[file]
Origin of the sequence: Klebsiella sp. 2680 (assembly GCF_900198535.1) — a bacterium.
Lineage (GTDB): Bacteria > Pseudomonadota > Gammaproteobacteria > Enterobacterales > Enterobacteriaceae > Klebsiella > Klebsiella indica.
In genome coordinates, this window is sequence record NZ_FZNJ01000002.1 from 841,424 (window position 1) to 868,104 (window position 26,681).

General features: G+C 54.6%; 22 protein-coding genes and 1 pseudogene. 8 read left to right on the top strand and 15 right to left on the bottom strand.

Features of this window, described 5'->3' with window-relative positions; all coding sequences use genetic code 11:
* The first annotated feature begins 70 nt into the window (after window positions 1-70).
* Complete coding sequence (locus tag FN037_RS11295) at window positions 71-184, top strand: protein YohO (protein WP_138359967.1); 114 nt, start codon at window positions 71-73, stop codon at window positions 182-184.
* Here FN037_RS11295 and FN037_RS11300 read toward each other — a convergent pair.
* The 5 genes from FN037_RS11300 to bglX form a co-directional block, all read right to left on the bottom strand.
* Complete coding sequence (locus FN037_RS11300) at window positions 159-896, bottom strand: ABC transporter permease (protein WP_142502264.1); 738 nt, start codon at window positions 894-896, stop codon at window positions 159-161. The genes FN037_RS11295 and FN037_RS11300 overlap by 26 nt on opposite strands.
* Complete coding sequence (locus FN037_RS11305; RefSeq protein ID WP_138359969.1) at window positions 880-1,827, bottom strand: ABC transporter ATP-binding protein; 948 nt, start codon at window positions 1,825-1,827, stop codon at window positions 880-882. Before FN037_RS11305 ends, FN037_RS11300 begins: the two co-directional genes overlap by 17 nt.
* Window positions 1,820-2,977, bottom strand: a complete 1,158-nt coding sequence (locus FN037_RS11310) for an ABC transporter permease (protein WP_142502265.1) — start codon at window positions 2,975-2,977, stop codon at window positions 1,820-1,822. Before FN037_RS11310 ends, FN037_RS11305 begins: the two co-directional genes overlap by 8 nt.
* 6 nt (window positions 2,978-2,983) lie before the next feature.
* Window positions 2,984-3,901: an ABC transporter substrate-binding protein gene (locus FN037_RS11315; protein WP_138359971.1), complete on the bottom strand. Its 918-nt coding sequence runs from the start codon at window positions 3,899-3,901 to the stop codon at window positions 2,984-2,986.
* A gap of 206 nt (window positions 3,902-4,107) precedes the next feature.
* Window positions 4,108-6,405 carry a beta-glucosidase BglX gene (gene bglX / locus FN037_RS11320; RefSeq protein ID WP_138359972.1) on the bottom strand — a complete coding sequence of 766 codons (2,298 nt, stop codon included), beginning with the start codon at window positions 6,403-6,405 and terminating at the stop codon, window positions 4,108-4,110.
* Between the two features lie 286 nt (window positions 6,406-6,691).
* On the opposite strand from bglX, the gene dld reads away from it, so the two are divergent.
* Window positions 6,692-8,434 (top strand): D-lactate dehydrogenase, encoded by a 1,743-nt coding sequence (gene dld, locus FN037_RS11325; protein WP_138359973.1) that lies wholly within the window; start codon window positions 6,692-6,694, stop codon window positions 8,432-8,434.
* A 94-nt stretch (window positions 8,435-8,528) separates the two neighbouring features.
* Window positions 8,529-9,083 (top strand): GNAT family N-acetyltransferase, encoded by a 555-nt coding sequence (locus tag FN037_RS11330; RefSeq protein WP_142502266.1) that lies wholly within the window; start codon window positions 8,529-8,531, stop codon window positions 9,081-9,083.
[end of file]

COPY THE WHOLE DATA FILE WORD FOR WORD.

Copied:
Origin of the sequence: Klebsiella sp. 2680 (assembly GCF_900198535.1) — a bacterium.
Lineage (GTDB): Bacteria > Pseudomonadota > Gammaproteobacteria > Enterobacterales > Enterobacteriaceae > Klebsiella > Klebsiella indica.
In genome coordinates, this window is sequence record NZ_FZNJ01000002.1 from 841,424 (window position 1) to 868,104 (window position 26,681).

General features: G+C 54.6%; 22 protein-coding genes and 1 pseudogene. 8 read left to right on the top strand and 15 right to left on the bottom strand.

Features of this window, described 5'->3' with window-relative positions; all coding sequences use genetic code 11:
* The first annotated feature begins 70 nt into the window (after window positions 1-70).
* Complete coding sequence (locus tag FN037_RS11295) at window positions 71-184, top strand: protein YohO (protein WP_138359967.1); 114 nt, start codon at window positions 71-73, stop codon at window positions 182-184.
* Here FN037_RS11295 and FN037_RS11300 read toward each other — a convergent pair.
* The 5 genes from FN037_RS11300 to bglX form a co-directional block, all read right to left on the bottom strand.
* Complete coding sequence (locus FN037_RS11300) at window positions 159-896, bottom strand: ABC transporter permease (protein WP_142502264.1); 738 nt, start codon at window positions 894-896, stop codon at window positions 159-161. The genes FN037_RS11295 and FN037_RS11300 overlap by 26 nt on opposite strands.
* Complete coding sequence (locus FN037_RS11305; RefSeq protein ID WP_138359969.1) at window positions 880-1,827, bottom strand: ABC transporter ATP-binding protein; 948 nt, start codon at window positions 1,825-1,827, stop codon at window positions 880-882. Before FN037_RS11305 ends, FN037_RS11300 begins: the two co-directional genes overlap by 17 nt.
* Window positions 1,820-2,977, bottom strand: a complete 1,158-nt coding sequence (locus FN037_RS11310) for an ABC transporter permease (protein WP_142502265.1) — start codon at window positions 2,975-2,977, stop codon at window positions 1,820-1,822. Before FN037_RS11310 ends, FN037_RS11305 begins: the two co-directional genes overlap by 8 nt.
* 6 nt (window positions 2,978-2,983) lie before the next feature.
* Window positions 2,984-3,901: an ABC transporter substrate-binding protein gene (locus FN037_RS11315; protein WP_138359971.1), complete on the bottom strand. Its 918-nt coding sequence runs from the start codon at window positions 3,899-3,901 to the stop codon at window positions 2,984-2,986.
* A gap of 206 nt (window positions 3,902-4,107) precedes the next feature.
* Window positions 4,108-6,405 carry a beta-glucosidase BglX gene (gene bglX / locus FN037_RS11320; RefSeq protein ID WP_138359972.1) on the bottom strand — a complete coding sequence of 766 codons (2,298 nt, stop codon included), beginning with the start codon at window positions 6,403-6,405 and terminating at the stop codon, window positions 4,108-4,110.
* Between the two features lie 286 nt (window positions 6,406-6,691).
* On the opposite strand from bglX, the gene dld reads away from it, so the two are divergent.
* Window positions 6,692-8,434 (top strand): D-lactate dehydrogenase, encoded by a 1,743-nt coding sequence (gene dld, locus FN037_RS11325; protein WP_138359973.1) that lies wholly within the window; start codon window positions 6,692-6,694, stop codon window positions 8,432-8,434.
* A 94-nt stretch (window positions 8,435-8,528) separates the two neighbouring features.
* Window positions 8,529-9,083 (top strand): GNAT family N-acetyltransferase, encoded by a 555-nt coding sequence (locus tag FN037_RS11330; RefSeq protein WP_142502266.1) that lies wholly within the window; start codon window positions 8,529-8,531, stop codon window positions 9,081-9,083.